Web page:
Lapid to meet Johnson, Macron in Europe as Iran nuclear talks resume

Foreign Minister Yair Lapid will fly to Europe next week for discussions with the leaders of the United Kingdom and France centered on looming negotiations aimed at reviving the 2015 Iran nuclear pact, his office said Wednesday.

Lapid will meet with UK Prime Minister Boris Johnson and French President Emmanuel Macron during his three-day trip, which comes as talks between Iran and world powers are set to kick off Monday in Vienna.

“The minister’s visit will focus on the resumption of nuclear talks in Vienna as well as the deepening of bilateral relations between Israel and Britain and France,” the Foreign Ministry said in a statement.

The world powers — known as the P5+1, which include the UK and France — are set to resume talks with Iran on Monday over a return by Iran and the US to the terms of the 2015 JCPOA nuclear deal.

Talks have been frozen since the summer when Iran elected a new hard-line president.

Israel has staunchly advocated against an American return to the accord, which Jerusalem believes is far too weak and ultimately paves the way to an Iranian nuclear weapon. Israeli officials have instead called for a different, harsher diplomatic approach, backed up by the credible threat of a military strike on Iran’s nuclear program.

Lapid will take off from Ben Gurion Airport on Sunday morning for London, and will hold his first meeting on Monday with his British counterpart Liz Truss.

Lapid will meet with Boris Johnson and the Conservative Friends of Israel later in the day.

On Tuesday, Lapid will meet with French Foreign Minister Jean-Yves Le Drian, followed by his sit-down with Macron. He is expected to return to Israel early Wednesday morning.

Lapid’s trip is the latest sign of increasingly close ties between the UK and Israel.

Britain’s Prime Minister Boris Johnson (R) is introduced to Israel’s Energy Minister Karine Elharrar (L) as he meets with Israel’s Prime Minister Naftali Bennett (C) on the sidelines of the COP26 Climate Conference at the Scottish Event Campus in Glasgow, Scotland on November 2, 2021. (Alberto Pezzali / POOL / AFP)

On Tuesday, Johnson warned that “the world doesn’t have much time” on Iran, during comments with Israeli President Isaac Herzog, echoing concerns by leaders in Israel and the West over Tehran’s uranium stockpile, which has grown while talks were frozen.

Herzog urged both Johnson and a group of 100 British lawmakers he met with separately to make sure their government remains tough on Iran as world powers prepare to restart the negotiations.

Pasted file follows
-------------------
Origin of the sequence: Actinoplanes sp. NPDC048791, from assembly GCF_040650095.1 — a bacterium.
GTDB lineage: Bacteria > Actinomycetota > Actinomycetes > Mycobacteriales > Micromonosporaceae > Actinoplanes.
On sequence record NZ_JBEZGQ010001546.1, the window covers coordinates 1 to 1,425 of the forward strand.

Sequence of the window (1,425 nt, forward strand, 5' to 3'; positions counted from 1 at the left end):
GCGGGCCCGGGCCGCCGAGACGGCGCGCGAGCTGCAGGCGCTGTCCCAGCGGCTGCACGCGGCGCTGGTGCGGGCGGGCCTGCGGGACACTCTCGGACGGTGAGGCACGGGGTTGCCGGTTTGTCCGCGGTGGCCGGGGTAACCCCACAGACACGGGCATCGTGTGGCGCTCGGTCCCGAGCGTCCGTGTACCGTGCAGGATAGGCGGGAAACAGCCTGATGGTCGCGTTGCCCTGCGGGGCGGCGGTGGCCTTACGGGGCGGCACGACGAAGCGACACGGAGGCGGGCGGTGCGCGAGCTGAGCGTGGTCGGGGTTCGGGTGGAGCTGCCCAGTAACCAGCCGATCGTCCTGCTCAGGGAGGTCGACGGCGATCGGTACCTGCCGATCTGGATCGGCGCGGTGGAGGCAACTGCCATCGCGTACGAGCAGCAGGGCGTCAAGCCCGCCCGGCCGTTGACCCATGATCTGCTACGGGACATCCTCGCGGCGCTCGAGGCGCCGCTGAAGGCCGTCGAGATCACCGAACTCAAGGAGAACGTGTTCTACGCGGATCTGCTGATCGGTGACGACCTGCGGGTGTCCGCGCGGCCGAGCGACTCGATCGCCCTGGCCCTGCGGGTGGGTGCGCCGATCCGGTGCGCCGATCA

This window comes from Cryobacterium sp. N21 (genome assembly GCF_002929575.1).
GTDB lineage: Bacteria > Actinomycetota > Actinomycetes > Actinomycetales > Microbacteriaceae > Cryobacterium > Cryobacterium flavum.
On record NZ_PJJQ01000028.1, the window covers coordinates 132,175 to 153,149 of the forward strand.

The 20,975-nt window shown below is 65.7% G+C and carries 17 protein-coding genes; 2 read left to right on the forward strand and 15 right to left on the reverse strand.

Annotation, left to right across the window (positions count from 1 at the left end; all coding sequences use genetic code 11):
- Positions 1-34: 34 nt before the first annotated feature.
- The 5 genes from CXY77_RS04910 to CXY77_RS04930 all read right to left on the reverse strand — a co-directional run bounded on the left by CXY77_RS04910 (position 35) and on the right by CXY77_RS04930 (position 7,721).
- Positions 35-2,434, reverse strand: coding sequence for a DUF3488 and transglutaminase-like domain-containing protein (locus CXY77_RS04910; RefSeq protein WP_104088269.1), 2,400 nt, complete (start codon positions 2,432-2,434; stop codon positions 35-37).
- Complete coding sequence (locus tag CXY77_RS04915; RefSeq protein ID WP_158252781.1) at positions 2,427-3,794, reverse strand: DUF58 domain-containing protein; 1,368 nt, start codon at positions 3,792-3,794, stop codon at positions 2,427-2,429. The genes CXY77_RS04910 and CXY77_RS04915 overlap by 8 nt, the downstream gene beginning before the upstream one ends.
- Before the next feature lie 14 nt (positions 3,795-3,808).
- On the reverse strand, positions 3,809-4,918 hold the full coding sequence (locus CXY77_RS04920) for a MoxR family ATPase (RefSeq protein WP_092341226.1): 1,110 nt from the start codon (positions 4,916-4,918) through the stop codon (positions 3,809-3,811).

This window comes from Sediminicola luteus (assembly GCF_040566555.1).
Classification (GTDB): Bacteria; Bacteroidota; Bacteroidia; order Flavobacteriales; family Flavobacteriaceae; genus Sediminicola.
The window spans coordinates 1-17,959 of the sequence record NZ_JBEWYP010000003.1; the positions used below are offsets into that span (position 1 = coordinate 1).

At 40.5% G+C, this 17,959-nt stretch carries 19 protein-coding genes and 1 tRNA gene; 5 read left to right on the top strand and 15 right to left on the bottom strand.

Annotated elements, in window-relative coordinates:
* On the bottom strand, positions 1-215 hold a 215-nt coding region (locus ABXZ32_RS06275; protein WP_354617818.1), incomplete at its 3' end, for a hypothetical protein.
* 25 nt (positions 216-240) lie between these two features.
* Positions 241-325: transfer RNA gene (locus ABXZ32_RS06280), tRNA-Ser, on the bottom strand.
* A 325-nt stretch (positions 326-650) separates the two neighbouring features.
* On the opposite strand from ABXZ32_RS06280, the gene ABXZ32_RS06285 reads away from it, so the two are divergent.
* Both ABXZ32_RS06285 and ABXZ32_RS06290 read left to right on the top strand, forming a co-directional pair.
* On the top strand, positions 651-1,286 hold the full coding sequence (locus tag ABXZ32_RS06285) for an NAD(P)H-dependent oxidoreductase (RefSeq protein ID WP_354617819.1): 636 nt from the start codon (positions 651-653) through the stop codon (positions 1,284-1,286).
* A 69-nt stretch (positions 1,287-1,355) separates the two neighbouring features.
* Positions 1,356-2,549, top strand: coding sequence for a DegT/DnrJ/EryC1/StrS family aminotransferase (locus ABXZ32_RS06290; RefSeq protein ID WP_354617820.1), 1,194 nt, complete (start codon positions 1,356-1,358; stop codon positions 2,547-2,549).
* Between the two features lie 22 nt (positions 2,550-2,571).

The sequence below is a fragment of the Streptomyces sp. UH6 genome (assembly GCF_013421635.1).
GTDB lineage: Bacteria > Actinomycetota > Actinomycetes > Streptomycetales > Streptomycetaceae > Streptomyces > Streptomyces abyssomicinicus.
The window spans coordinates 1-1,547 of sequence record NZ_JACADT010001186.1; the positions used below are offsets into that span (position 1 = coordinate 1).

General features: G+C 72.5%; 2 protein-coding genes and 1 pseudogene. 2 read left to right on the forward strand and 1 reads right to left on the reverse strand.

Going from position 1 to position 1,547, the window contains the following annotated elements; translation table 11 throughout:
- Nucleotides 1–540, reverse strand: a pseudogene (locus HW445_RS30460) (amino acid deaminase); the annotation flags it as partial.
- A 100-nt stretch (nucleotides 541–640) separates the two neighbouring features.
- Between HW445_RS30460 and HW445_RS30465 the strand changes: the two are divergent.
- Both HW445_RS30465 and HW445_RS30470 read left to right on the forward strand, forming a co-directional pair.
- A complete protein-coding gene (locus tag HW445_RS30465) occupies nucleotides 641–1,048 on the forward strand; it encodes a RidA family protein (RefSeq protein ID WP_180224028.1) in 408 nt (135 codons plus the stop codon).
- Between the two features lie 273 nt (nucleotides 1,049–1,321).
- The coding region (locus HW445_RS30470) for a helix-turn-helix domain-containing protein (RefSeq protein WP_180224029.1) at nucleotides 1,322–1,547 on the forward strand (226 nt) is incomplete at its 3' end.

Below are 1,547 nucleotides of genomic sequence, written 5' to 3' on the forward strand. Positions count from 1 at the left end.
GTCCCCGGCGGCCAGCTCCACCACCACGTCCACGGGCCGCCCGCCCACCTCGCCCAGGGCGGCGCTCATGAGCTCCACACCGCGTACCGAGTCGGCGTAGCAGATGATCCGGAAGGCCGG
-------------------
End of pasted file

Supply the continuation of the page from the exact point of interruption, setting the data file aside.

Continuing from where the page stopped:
“Our understanding is that the Iranians are not coming [to Vienna] to do business, rather to rush toward a bomb,” Herzog told the MPs at the Palace of Westminster.

“It is the duty of the superpowers to be strong and make it clear that all options are on the table,” he added, in an apparent reference to Israel’s consistent demand that countries present a credible military threat against Iran.

Herzog also met with Truss and Johnson on his trip.

Also last week, London announced that it was designating the entirety of Hamas as a terror organization and outlawed support for the group.

Truss came into office in September, and held what Lapid called “a warm and friendly conversation” with Israel’s top diplomat in October.

She has been vocal about her support for the UK-Israel relationship. In a speech at the Conservative Friends of Israel reception earlier that month, Truss spoke of her desire to build “deeper relations” with the Jewish state, particularly around technology, security and trade.

She also named Israel as being among the UK’s most trusted allies as she spoke of a new “network of liberty” to counter authoritarian states and “malign actors.”

“The foreign secretary and Lapid will be hosting a strategic dialogue, in which they’ll be talking about the normal range of issues,” said a source at the British Embassy in Tel Aviv. “This is also an opportunity for the foreign secretary to set out the importance of the bilateral relationship to the UK and to her personally.

There have also been indications that France is warming up to Israel.

President Isaac Herzog (L) and French Ambassador Eric Danon at a Bastille Day celebration, Jaffa, July 14, 2021 (Lazar Berman/Times of Israel)“I think we changed our point of view in France about Iran,” Philippe Latombe, vice president of the France-Israel Friendship Group in the National Assembly, told The Times of Israel in July, “and so I think we changed our point of view about Israel.”

During his Bastille Day address in Tel Aviv last week, French Ambassador Eric Danon declared, “The mullahs’ regime should never possess the nuclear bomb.”

However, France does maintain open diplomatic channels with Iran. Macron was the first Western leader Iran’s new president Ebrahim Raisi spoke to after he took office in August.

Macron called on Iran to “quickly resume negotiations in Vienna in order to get to a conclusion and put an end without delay to all the nuclear activities it is carrying out in breach of the agreement,” the French government statement said.

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